Chattanooga Mothers Against Gang Violence

By Katie Johnston

Caitlin-Johnston@mocs.utc.edu

CHATTANOOGA, Tenn. (UTC/TheLoop)- Heartache laced with passion filled the air on the steps of City Hall on Friday, as women gathered to show their support for the ones who have lost their lives in the daily battles that are fought in Chattanooga’s streets.

With hands clasped tight, they joined in song with an understanding among all peoples present that they were not only singing, but they were soulfully weeping for their own fallen heroes who they say too often get swept under the rug.

In 2010, Chattanooga was ranked 11 out of 20 U.S. cities with a population over 100,000 for the highest crime rate, ranking higher than Detroit and Atlanta.

Demetrus Coonrod stands on the steps of City Hall to show her support for the fight against gang violence in Chattanooga.

Angel Kellogg and Demetrus Coonrod, are both residents of East Dalewood and have been working together for years to help come up with a solution to end the gang violence in our inner city.

“I was put through so I could pull someone else out,” said Kellogg. “Some of these kids will stay in the gang until the day they die.”

Kellogg said the misconception that many people have is that they think the change is going to come once we can reform the schools and the students in the schools. “I’m not worried about the kids getting on the bus, they’re not the problem. The problem is the kids walking down the street, smoking weed and drinking liquor.”

Click here to listen to Angel Kellogg talk about gang violence

Even though Chattanooga has taken steps at trying to deter violence by enforcing curfews for minors, both Coonrod and Kellogg agree that the change has to start at the root of the problem- the parents.

“We are mothers of the earth and we have to teach and mold our children,” said Kellogg. “I just want Chattanooga to be a safe place like it used to be.”

To show your support in the fight against violence and receive information about upcoming events, you can visit their Facebook page at Mothers Against Gang Violence.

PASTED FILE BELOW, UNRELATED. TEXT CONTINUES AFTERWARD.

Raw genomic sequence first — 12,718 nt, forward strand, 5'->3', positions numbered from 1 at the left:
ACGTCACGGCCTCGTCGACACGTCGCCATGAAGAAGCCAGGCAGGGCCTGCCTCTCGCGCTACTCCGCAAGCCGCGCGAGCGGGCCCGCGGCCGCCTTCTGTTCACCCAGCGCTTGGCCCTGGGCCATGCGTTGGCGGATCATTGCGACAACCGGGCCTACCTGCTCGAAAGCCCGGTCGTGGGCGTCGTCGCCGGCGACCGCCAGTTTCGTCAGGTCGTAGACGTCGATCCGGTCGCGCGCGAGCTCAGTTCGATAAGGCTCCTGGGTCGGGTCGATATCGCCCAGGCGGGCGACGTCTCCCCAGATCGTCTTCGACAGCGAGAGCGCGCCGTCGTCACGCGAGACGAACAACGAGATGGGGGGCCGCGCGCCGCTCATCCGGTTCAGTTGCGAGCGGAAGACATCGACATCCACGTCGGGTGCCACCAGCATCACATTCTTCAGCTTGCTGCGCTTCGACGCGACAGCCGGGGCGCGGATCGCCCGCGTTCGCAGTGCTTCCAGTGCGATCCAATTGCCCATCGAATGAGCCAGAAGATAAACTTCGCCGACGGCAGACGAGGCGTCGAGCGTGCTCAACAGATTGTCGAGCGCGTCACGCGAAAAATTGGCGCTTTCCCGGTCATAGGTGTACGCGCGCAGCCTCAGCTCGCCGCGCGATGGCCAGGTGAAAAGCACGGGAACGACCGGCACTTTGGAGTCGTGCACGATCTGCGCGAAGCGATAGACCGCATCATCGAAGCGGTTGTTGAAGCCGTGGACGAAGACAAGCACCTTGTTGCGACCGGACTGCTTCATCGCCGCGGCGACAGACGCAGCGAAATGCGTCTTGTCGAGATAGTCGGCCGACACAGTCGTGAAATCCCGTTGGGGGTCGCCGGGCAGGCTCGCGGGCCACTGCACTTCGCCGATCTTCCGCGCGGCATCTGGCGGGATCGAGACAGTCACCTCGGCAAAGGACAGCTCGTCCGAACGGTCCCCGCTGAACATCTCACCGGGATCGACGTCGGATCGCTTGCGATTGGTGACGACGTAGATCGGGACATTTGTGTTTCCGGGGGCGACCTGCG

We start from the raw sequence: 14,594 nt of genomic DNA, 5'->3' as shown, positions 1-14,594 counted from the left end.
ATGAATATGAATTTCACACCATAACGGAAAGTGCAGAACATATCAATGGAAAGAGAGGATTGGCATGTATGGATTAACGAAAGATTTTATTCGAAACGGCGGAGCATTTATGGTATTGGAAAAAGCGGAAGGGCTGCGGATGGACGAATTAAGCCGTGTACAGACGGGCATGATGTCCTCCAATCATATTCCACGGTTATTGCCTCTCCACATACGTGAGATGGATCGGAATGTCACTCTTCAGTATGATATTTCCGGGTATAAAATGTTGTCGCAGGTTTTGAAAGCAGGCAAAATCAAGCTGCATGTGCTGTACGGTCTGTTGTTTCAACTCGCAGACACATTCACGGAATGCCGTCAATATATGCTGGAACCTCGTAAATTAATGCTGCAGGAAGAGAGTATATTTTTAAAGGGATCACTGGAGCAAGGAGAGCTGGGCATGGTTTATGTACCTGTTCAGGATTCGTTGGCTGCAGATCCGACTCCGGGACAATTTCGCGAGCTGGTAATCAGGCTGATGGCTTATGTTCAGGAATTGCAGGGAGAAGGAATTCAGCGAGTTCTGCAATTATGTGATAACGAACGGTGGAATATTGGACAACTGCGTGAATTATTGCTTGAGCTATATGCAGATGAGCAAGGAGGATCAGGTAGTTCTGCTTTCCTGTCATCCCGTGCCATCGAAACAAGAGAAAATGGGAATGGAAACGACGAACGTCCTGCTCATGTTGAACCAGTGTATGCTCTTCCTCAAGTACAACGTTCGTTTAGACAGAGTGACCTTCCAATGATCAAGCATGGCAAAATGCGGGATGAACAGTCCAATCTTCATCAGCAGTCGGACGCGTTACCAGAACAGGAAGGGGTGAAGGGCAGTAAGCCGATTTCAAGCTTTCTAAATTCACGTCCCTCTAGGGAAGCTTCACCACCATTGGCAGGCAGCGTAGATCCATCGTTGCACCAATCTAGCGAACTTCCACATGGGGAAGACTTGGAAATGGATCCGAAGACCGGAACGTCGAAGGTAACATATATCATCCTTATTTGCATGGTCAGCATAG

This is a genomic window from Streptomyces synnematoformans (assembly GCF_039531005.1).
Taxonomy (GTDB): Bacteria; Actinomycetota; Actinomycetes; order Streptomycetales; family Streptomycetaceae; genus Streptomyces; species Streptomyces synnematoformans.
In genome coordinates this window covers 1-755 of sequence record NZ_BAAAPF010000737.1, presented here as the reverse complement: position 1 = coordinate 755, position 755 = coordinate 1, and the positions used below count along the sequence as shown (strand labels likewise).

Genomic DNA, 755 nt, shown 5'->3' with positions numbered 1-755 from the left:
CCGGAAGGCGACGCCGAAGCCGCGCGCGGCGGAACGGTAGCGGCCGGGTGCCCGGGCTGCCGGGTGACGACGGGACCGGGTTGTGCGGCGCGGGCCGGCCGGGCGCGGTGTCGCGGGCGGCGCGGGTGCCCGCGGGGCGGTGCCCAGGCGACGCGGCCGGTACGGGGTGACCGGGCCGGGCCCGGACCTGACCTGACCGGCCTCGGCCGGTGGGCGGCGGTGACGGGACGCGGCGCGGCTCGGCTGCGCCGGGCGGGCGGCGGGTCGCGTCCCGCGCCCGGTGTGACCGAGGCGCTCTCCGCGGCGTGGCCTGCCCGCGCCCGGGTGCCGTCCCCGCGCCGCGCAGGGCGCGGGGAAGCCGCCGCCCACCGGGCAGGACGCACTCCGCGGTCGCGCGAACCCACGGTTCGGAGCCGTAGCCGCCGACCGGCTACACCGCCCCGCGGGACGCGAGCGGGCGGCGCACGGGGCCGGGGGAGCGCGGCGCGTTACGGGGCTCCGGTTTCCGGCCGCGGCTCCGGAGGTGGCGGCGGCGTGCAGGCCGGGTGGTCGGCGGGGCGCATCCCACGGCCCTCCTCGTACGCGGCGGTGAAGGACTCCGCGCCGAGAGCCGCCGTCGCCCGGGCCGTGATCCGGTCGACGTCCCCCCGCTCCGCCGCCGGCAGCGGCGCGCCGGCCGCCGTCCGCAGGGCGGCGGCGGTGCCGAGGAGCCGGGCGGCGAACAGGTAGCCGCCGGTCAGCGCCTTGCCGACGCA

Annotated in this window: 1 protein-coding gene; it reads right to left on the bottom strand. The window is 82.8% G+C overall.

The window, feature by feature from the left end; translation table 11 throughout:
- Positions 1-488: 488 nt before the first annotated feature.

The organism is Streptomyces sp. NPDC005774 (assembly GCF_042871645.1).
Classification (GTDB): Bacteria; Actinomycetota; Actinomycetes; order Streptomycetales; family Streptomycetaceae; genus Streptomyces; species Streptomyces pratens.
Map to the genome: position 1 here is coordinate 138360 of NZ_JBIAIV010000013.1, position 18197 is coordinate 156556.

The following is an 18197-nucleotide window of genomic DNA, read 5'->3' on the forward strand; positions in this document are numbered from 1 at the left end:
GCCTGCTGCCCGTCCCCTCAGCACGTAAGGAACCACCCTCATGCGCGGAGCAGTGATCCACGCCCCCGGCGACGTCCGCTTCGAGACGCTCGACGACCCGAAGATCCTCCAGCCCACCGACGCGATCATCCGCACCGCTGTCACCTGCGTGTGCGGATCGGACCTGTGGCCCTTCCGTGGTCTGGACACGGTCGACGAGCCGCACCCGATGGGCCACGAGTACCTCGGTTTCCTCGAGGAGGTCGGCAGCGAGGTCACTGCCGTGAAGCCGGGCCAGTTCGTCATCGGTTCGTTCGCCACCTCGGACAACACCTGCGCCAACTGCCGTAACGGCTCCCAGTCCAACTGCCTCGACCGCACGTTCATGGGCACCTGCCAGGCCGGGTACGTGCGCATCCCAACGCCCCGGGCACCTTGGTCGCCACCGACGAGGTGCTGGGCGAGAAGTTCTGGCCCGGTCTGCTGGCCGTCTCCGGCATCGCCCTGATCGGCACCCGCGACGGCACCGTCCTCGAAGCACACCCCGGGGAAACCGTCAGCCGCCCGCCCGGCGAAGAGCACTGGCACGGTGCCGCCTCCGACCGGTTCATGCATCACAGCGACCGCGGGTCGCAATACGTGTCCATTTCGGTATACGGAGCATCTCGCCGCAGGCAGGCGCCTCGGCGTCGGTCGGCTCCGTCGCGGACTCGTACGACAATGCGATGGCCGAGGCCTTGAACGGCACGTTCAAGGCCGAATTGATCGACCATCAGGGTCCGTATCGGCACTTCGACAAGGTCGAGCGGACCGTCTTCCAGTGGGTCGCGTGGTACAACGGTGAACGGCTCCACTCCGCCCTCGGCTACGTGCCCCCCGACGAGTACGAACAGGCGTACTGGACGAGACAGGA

Sources:

  • Angel Kellogg
  • Demetrus Coonrod

Peer Mentoring Group Converges To Clean Streets

By: Grahm Long

grahm-long@mocs.utc.edu

CHATTANOOGA, Tenn. (UTC/The Loop) – The Brainerd High School Peer Mentoring Group met with the Chattanooga City Council on April 5 to present resolutions to safety issues at Coolidge Park.

Heightened attention comes shortly after a flash mob scene at the park three weeks ago, where more than 300 minors engaged in fighting and shooting. The incident eerily parallels what happened a year ago, when five people were shot. Although reports indicate no one sustained life threatening injuries, there is still concern among members of the community, particularly with Brainerd High School students, over potential future occurrences.

Alexis Moore, Brainerd High student and Vice President of the mentoring group, says that the recent increase of violence in the evening calls for a stricter curfew to be enforced at the park. Moore feels that by implementing a stricter code, it will help decrease the incidence of residential gang violence.

“I have personally lost loved ones due to the curfew not being enforced,” says Moore.

Among those with Moore at City Council, were fellow students and group members Dominique Green, Cordell Parachuri, Rodney Cameron, and Jennelle Thom.

Most of the ideas are about enforcing existing city code:

Code 25-2a, which imposes an 11 p.m. curfew for minors under the age of 16.  Code 25-2b, which holds parents accountable when minors under 16 break curfew.  And Code 25-1, which prevents congregating and obstructing traffic on city streets.

The new ordinance sign at Coolidge Park.

 

However, the students also have new ideas that promote safety for the park, such as employing individual security searches upon entry to events, security at all minority-hosted parties in the park and certification of hired security.

Other ideas consist of incorporating anti-violence or anti-gang violence education into local school’s curriculum and enacting a summer job program for at-risk teens.

Thom says that like her peers, she too has experienced losing friends and family to gun violence and believes that “it only takes one person or one thing to stop events like this.” Click here to listen to Jennelle Thom’s solution for gun control.

The City Council ordinance, which passed by a 7 to 2 vote margin in last Tuesday’s meeting, calls for the adult supervision of minors in Coolidge Park between the hours of 6 p.m. and 6 a.m.